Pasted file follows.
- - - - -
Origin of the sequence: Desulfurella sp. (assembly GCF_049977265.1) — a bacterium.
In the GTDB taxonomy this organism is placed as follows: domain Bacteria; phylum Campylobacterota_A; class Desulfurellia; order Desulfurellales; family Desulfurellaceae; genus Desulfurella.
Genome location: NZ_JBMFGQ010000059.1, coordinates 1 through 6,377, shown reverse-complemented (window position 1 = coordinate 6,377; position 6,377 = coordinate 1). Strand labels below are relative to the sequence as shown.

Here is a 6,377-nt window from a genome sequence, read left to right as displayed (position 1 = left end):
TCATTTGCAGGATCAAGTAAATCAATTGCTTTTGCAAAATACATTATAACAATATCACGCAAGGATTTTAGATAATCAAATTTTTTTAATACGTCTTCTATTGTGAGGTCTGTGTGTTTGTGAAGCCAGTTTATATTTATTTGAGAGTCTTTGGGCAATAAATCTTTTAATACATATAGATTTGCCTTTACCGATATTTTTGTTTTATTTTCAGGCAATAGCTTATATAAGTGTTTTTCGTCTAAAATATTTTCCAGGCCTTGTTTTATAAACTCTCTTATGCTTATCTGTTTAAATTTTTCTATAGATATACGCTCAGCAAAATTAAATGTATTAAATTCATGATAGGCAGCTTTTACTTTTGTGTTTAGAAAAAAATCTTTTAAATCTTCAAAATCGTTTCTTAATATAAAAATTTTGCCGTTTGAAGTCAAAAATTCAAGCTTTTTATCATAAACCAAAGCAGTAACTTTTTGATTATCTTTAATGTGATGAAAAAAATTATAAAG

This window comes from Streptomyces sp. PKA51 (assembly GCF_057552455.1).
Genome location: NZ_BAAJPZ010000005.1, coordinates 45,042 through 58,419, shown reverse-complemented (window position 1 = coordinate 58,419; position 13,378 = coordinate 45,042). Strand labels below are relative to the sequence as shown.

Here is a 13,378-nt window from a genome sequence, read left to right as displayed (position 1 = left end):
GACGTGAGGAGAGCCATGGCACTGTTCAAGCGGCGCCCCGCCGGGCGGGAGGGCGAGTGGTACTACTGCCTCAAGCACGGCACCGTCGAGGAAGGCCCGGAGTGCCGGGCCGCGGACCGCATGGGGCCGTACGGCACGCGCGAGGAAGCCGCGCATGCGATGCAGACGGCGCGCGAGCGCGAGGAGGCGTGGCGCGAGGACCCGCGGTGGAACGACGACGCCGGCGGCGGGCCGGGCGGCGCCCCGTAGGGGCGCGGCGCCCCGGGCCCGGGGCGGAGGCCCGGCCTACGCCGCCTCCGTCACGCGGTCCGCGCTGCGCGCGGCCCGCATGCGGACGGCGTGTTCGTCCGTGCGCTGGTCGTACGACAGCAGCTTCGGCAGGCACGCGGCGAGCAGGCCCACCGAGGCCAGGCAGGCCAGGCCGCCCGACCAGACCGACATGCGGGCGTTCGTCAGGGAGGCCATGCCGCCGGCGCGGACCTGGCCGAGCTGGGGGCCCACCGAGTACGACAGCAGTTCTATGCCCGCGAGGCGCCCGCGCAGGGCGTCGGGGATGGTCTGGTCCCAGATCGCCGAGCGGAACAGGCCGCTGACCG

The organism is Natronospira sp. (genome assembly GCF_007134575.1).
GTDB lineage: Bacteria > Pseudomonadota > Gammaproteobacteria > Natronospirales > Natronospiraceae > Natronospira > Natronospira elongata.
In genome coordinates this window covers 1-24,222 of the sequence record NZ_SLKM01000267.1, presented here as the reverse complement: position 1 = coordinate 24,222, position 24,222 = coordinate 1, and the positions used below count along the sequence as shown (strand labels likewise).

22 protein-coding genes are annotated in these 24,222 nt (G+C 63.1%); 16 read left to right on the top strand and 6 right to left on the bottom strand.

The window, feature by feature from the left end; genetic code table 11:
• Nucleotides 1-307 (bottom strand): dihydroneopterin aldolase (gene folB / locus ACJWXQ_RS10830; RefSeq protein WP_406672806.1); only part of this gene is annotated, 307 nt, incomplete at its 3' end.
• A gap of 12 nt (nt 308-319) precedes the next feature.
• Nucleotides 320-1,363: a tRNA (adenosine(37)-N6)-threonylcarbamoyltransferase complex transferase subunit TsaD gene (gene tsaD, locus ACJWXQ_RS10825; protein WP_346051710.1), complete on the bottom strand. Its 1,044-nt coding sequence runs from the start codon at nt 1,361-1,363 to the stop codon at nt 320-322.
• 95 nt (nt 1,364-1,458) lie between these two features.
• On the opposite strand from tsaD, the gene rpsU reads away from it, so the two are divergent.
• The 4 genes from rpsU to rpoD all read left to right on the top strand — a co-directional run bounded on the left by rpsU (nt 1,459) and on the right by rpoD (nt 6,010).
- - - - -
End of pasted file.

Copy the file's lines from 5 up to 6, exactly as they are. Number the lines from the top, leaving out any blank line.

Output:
TCATTTGCAGGATCAAGTAAATCAATTGCTTTTGCAAAATACATTATAACAATATCACGCAAGGATTTTAGATAATCAAATTTTTTTAATACGTCTTCTATTGTGAGGTCTGTGTGTTTGTGAAGCCAGTTTATATTTATTTGAGAGTCTTTGGGCAATAAATCTTTTAATACATATAGATTTGCCTTTACCGATATTTTTGTTTTATTTTCAGGCAATAGCTTATATAAGTGTTTTTCGTCTAAAATATTTTCCAGGCCTTGTTTTATAAACTCTCTTATGCTTATCTGTTTAAATTTTTCTATAGATATACGCTCAGCAAAATTAAATGTATTAAATTCATGATAGGCAGCTTTTACTTTTGTGTTTAGAAAAAAATCTTTTAAATCTTCAAAATCGTTTCTTAATATAAAAATTTTGCCGTTTGAAGTCAAAAATTCAAGCTTTTTATCATAAACCAAAGCAGTAACTTTTTGATTATCTTTAATGTGATGAAAAAAATTATAAAG

This window comes from Streptomyces sp. PKA51 (assembly GCF_057552455.1).